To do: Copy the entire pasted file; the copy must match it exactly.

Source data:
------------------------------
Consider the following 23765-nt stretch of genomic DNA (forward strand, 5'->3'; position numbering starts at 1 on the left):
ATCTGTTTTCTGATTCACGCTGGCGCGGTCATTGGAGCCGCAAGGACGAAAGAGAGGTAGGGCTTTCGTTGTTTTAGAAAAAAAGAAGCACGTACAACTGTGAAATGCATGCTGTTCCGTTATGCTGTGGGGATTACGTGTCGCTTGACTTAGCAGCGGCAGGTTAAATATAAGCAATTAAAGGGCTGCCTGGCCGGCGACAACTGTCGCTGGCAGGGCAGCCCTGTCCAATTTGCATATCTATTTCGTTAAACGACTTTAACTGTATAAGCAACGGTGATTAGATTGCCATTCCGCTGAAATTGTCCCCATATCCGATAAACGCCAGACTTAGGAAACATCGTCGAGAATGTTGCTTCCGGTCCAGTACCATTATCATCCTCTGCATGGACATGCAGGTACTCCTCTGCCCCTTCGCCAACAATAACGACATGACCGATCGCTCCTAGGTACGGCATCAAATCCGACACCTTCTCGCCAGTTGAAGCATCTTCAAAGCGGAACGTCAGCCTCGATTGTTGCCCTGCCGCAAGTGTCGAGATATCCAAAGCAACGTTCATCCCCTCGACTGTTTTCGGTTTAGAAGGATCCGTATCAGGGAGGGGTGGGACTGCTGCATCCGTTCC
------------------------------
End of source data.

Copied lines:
Consider the following 23765-nt stretch of genomic DNA (forward strand, 5'->3'; position numbering starts at 1 on the left):
ATCTGTTTTCTGATTCACGCTGGCGCGGTCATTGGAGCCGCAAGGACGAAAGAGAGGTAGGGCTTTCGTTGTTTTAGAAAAAAAGAAGCACGTACAACTGTGAAATGCATGCTGTTCCGTTATGCTGTGGGGATTACGTGTCGCTTGACTTAGCAGCGGCAGGTTAAATATAAGCAATTAAAGGGCTGCCTGGCCGGCGACAACTGTCGCTGGCAGGGCAGCCCTGTCCAATTTGCATATCTATTTCGTTAAACGACTTTAACTGTATAAGCAACGGTGATTAGATTGCCATTCCGCTGAAATTGTCCCCATATCCGATAAACGCCAGACTTAGGAAACATCGTCGAGAATGTTGCTTCCGGTCCAGTACCATTATCATCCTCTGCATGGACATGCAGGTACTCCTCTGCCCCTTCGCCAACAATAACGACATGACCGATCGCTCCTAGGTACGGCATCAAATCCGACACCTTCTCGCCAGTTGAAGCATCTTCAAAGCGGAACGTCAGCCTCGATTGTTGCCCTGCCGCAAGTGTCGAGATATCCAAAGCAACGTTCATCCCCTCGACTGTTTTCGGTTTAGAAGGATCCGTATCAGGGAGGGGTGGGACTGCTGCATCCGTTCC